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Drama, revelations that trailed ministerial screening

The Senate on Monday confirmed 45 out of the 48 ministerial nominees sent to it by President Bola Ahmed Tinubu for approval following eight non-consecutive…

The Senate on Monday confirmed 45 out of the 48 ministerial nominees sent to it by President Bola Ahmed Tinubu for approval following eight non-consecutive days of screening.

The confirmation of a former Governor of Kaduna State, Nasir el-Rufai (Kaduna), Senator Abubakar Sani Danladi (Taraba) and Stella Okotete (Delta) were withheld over security clearance.

The screening was characterised by drama, tears, revelations, shock, rowdiness and vengeance when the nominees appeared before the senators.

While some, especially former governors as well as serving and ex-lawmakers, were accorded the parliamentary “bow and go” privilege without being quizzed, others were grilled on their capacity and antecedents.

One of the key features of the screening was the showering of encomiums on the nominees, mostly by the senators representing them.

Instead of grilling, each senator rose to speak in defence of ministerial nominees from their state or senatorial district and appealed to others to allow them to take a bow and leave.

Uproar over Keyamo’s screening

The last day of the screening seemed to be a day of reckoning for Festus Keyamo (SAN), a former Minister of State for labour and Employment. His “misdeed”, which the lawmakers said was ignoring the oversight powers of the parliament, haunted him.

Keyamo was the last nominee to face the lawmakers, but his screening threw the Senate into a state of commotion, which forced the Red Chamber to dissolve into an executive session, and the Senate President, Godswill Akpabio, to rush to the presidential villa.

The Senate’s Minority Whip, Darlington Nwokocha (Abia Central), moved a motion to suspend Keyamo’s screening, saying: “He disrespected the 9th National Assembly and accused the lawmakers of being corrupt,” when he was summoned to give explanation on the disbursement of N52bn to 774,000 beneficiaries of the Special Public Works programme implemented under former President Muhammadu Buhari’s administration.

Akpabio, thereafter, subjected the motion to a voice vote, but the lawmakers were divided on the matter and the chamber erupted into a rowdy session.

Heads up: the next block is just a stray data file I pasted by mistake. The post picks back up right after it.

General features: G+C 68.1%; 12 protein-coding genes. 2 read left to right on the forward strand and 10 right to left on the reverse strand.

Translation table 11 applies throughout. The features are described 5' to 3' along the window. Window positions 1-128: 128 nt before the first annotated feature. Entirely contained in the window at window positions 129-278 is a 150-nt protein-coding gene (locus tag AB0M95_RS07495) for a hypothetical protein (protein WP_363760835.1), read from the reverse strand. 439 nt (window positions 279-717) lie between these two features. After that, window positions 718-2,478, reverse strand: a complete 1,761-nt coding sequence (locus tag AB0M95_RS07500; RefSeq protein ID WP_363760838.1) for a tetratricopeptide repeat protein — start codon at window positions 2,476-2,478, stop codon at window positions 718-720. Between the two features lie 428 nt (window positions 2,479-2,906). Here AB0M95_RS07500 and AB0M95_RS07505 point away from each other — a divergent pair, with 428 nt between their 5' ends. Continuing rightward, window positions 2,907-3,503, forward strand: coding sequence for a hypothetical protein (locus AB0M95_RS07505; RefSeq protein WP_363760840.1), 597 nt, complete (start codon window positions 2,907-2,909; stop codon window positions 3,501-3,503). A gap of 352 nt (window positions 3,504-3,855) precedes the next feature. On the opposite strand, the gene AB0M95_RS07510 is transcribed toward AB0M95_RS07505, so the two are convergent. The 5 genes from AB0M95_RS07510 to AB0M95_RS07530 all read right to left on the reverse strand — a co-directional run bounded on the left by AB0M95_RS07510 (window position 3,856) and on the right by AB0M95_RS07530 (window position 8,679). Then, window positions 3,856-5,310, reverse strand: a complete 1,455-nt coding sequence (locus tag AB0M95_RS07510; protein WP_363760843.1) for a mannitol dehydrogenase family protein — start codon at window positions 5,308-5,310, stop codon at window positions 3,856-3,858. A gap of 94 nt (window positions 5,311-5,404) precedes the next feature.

The lawmakers later dissolved into an executive session and Akpabio subsequently visited Aso Rock to meet with President Bola Tinubu.

At the resumption of the screening after about three hours, Keyamo apologised to the lawmakers, saying, “I apologise, and the apology is without reservation.”

Senator Godiya Akwashiki (SDP Nasarawa) urged his colleagues to accept Keyamo’s apology given his remorseful disposition.

The senators forgave him after a motion by Senator Ali Ndume (Borno South) that his misdeeds be forgiven.

There were no questions posed to Keyamo after his apology and he was asked to take a leave.

Shetty’s shocking replacement

Maryam Shetty from Kano State received the possible biggest shock of her life when she heard of her replacement with Mariya Mahmoud Bunkure, her former classmate, on the day of her screening.

Shetty, a young and relatively unknown politician, came to limelight when she was named among the second batch of ministerial nominees. When she arrived the National Assembly prepared and in company of associates to be screened, she left in disappointment following a correspondence a few minutes to her screening from the president informing the Senate of her replacement with Dr Mariya, a former Commissioner for Higher Education in Kano State.

Amid the outrage that trailed her replacement, a video surfaced on social media showing a former Kano State governor and now the National Chairman of the All Progressives Congress (APC), Abdullahi Ganduje, mocking Shetty.

In the viral video that emerged barely 24 hours after the dramatic turn of events, Ganduje can be seen with his wife, Hafsat, Bunkure and other women laughing at the mention of the name of Maryam Shetty.

In what seems to be a thank you visit to Ganduje and family, a woman whose face is not captured is heard saying in Hausa language that, “The head has now fitted the cap.”

Meanwhile, Shetty said she would not allow the incident stop her from believing in the country.

“Yet, life, with its characteristic unpredictability, led to the withdrawal of my nomination. To some, this could seem like a setback, but my faith as a devout Muslim guided my understanding. I saw it as the divine will of Allah, who I believe grants power as He wishes, when He wishes. His plans are always superior to ours,” she said in a statement released the following day.

Lecturer nominee defended by former student

Professor Tahir Mamman, from Adamawa State, watched with emotion when one of his former students at the University of Maiduguri, Borno State, defended him when he appeared before the Senate.

The professor of law was defended by Senator Kaka Shehu Lawan, who said the nominee treated him well during his university days and therefore in return blew his (Mamman’s) trumpet in the Red Chamber.